November 10, 2021, 12:30–13:30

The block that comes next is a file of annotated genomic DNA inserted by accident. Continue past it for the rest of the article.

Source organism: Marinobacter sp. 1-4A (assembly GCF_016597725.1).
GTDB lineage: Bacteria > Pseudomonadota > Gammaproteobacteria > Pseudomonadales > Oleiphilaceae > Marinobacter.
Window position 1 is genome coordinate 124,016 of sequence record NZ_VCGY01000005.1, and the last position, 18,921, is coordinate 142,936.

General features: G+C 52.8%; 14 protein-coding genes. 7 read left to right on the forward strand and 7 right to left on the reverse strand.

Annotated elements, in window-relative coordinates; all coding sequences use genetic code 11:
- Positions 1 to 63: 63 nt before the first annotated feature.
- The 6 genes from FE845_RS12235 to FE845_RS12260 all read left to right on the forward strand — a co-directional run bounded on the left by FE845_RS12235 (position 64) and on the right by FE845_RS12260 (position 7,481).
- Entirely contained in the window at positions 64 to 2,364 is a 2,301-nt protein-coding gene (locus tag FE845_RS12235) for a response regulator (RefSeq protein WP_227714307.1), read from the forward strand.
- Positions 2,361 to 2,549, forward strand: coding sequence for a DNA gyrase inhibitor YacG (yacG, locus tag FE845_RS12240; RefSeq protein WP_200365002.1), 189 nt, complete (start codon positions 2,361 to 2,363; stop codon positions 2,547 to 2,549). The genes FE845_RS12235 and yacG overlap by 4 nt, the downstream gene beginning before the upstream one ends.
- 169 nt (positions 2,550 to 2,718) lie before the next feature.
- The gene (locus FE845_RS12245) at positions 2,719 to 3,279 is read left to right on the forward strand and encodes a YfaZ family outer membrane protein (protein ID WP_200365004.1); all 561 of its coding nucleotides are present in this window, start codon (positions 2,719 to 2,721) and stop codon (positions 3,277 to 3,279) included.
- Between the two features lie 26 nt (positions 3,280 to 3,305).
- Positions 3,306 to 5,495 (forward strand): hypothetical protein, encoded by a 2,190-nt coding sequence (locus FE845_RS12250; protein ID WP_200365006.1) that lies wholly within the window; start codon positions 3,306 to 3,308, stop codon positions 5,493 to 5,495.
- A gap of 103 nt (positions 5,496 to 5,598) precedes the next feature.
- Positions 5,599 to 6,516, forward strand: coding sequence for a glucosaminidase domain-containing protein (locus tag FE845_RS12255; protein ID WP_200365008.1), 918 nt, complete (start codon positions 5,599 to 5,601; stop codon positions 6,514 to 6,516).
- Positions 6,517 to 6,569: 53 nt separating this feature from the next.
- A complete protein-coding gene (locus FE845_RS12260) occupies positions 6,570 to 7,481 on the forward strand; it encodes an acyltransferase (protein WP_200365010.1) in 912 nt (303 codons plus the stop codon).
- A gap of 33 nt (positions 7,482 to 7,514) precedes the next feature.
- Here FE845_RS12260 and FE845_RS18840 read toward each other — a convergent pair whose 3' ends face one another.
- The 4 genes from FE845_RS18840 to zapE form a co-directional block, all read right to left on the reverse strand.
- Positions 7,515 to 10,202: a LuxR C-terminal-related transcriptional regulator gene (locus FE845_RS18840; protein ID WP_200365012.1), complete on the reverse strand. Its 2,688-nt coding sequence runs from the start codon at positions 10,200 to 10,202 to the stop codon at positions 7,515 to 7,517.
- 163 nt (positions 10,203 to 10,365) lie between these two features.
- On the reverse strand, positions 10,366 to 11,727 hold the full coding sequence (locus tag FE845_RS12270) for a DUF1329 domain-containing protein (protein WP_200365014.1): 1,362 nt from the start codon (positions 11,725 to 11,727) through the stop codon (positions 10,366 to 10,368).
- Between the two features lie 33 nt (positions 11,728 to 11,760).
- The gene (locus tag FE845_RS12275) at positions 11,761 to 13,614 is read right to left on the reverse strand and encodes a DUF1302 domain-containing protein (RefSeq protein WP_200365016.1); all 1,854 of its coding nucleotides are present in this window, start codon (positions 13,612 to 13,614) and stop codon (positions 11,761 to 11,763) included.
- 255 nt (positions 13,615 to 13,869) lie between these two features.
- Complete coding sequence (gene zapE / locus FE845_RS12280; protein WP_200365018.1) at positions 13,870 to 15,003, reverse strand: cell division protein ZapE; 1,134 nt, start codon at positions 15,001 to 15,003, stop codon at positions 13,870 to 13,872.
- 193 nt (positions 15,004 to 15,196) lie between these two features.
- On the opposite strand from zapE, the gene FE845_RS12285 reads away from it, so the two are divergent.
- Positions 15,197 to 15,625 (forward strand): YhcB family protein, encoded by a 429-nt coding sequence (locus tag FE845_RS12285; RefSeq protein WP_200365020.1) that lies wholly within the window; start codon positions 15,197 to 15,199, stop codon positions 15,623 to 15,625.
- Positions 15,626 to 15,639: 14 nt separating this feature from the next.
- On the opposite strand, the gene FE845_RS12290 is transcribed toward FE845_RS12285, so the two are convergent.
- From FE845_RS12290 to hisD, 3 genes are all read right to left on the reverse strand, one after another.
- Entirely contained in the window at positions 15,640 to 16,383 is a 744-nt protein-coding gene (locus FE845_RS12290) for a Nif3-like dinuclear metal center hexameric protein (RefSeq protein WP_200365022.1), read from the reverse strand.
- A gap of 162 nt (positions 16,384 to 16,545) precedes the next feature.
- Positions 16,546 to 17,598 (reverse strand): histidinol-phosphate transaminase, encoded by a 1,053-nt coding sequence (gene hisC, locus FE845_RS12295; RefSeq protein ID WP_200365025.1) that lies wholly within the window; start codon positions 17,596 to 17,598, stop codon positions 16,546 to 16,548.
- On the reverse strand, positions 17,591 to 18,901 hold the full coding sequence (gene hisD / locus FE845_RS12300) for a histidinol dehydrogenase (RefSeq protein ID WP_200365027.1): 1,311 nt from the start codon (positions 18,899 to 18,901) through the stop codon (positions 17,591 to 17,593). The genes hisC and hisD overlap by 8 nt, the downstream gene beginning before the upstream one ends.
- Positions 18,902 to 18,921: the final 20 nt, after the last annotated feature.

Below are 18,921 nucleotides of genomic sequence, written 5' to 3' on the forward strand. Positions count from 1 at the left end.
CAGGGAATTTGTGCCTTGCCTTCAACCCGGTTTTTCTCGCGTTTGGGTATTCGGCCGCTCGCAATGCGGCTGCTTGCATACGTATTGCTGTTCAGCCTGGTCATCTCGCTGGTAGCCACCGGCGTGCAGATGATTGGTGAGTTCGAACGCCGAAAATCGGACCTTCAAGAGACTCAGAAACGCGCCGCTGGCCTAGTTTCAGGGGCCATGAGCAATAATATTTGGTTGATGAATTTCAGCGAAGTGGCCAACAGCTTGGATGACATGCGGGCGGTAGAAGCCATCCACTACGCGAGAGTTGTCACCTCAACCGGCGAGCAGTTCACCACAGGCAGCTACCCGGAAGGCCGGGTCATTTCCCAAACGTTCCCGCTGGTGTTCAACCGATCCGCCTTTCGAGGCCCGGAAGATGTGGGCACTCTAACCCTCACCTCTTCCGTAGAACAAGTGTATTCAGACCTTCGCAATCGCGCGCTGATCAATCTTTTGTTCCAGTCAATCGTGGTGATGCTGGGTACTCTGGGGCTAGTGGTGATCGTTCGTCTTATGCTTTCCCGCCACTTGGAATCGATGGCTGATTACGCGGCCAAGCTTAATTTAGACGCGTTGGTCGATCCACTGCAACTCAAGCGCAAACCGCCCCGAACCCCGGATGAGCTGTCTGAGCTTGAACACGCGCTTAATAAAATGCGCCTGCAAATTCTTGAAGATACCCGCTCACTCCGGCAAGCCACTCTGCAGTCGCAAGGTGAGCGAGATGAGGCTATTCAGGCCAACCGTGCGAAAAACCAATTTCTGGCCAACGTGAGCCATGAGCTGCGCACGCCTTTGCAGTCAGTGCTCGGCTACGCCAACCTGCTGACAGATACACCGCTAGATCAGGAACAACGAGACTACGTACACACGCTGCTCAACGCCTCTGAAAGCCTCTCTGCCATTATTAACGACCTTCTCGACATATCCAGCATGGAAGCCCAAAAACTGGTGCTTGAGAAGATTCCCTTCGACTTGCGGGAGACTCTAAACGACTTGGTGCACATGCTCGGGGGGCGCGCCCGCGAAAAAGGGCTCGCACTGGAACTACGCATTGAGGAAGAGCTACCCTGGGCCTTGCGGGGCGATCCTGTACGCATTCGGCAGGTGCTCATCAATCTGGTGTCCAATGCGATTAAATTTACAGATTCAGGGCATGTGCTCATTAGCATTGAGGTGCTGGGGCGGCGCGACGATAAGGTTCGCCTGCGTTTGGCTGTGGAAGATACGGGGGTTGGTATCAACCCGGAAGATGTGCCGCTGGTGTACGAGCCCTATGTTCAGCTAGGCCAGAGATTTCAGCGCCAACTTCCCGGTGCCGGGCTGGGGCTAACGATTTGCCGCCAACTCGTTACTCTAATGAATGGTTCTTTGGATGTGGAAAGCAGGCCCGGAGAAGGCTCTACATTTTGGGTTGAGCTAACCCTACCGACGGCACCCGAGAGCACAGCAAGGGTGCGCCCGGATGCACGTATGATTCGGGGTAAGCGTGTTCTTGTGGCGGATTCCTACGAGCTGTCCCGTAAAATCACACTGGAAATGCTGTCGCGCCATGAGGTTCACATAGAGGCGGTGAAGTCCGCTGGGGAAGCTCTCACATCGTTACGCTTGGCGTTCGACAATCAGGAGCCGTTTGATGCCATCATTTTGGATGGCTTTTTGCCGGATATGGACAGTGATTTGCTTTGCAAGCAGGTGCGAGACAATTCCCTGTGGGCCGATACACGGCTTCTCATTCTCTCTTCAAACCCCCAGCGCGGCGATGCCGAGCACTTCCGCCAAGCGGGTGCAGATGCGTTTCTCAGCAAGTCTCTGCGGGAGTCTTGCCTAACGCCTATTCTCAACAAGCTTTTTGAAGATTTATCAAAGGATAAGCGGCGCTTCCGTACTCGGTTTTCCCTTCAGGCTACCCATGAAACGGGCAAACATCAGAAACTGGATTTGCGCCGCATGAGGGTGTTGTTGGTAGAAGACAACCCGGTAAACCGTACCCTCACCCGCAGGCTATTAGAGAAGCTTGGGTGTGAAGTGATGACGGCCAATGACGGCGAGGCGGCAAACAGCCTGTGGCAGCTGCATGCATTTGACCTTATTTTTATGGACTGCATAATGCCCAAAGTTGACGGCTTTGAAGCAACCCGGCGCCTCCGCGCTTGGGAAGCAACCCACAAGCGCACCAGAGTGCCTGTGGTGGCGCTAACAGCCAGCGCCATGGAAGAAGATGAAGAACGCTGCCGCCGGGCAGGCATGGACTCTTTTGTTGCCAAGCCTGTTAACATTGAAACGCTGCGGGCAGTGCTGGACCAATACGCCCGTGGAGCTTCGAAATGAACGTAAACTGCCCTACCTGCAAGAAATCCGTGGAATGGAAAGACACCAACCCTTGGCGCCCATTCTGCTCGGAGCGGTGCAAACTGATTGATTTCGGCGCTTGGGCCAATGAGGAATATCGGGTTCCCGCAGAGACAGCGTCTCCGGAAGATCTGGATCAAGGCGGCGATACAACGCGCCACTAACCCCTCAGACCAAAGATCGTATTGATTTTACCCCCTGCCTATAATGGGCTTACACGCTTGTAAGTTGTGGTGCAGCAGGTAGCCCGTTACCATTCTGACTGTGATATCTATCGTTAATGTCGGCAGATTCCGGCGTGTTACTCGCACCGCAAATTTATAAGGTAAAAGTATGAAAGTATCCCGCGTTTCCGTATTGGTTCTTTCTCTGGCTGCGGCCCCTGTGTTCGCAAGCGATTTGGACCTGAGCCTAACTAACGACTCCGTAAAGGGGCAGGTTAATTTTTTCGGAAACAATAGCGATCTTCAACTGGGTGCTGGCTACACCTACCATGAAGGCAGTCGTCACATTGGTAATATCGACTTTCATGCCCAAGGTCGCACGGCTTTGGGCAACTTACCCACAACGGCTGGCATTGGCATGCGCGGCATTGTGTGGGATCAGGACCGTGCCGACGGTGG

Western societies are marked by diverse and extensive biases and inequality that are unavoidably embedded in the data used to train machine learning. Algorithms trained on biased data will, without intervention, produce biased outcomes and increase the inequality experienced by historically disadvantaged groups. Recognising this problem, much work has emerged in recent years to test for bias in machine learning and AI systems using various fairness and bias metrics. Often these metrics address technical bias but ignore the underlying causes of inequality and take for granted the scope, significance, and ethical acceptability of existing inequalities. In this talk I will introduce the concept of “bias preservation” as a means to assess the compatibility of fairness metrics used in machine learning against the notions of formal and substantive equality. The fundamental aim of EU non-discrimination law is not only to prevent ongoing discrimination, but also to change society, policies, and practices to ‘level the playing field’ and achieve substantive rather than merely formal equality. Based on this, I will introduce a novel classification scheme for fairness metrics in machine learning based on how they handle pre-existing bias and thus align with the aims of substantive equality. Specifically, I will distinguish between ‘bias preserving’ and ‘bias transforming’ fairness metrics. This classification system is intended to bridge the gap between notions of equality, non-discrimination law, and decisions around how to measure fairness and bias machine learning. Bias transforming metrics are essential to achieve substantive equality in practice. I will conclude by introducing a bias preserving metric ‘Conditional Demographic Disparity’ which aims to reframe the debate around AI fairness, shifting it away from which is the right fairness metric to choose, and towards identifying ethically, legally, socially, or politically preferable conditioning variables according to the requirements of specific use cases.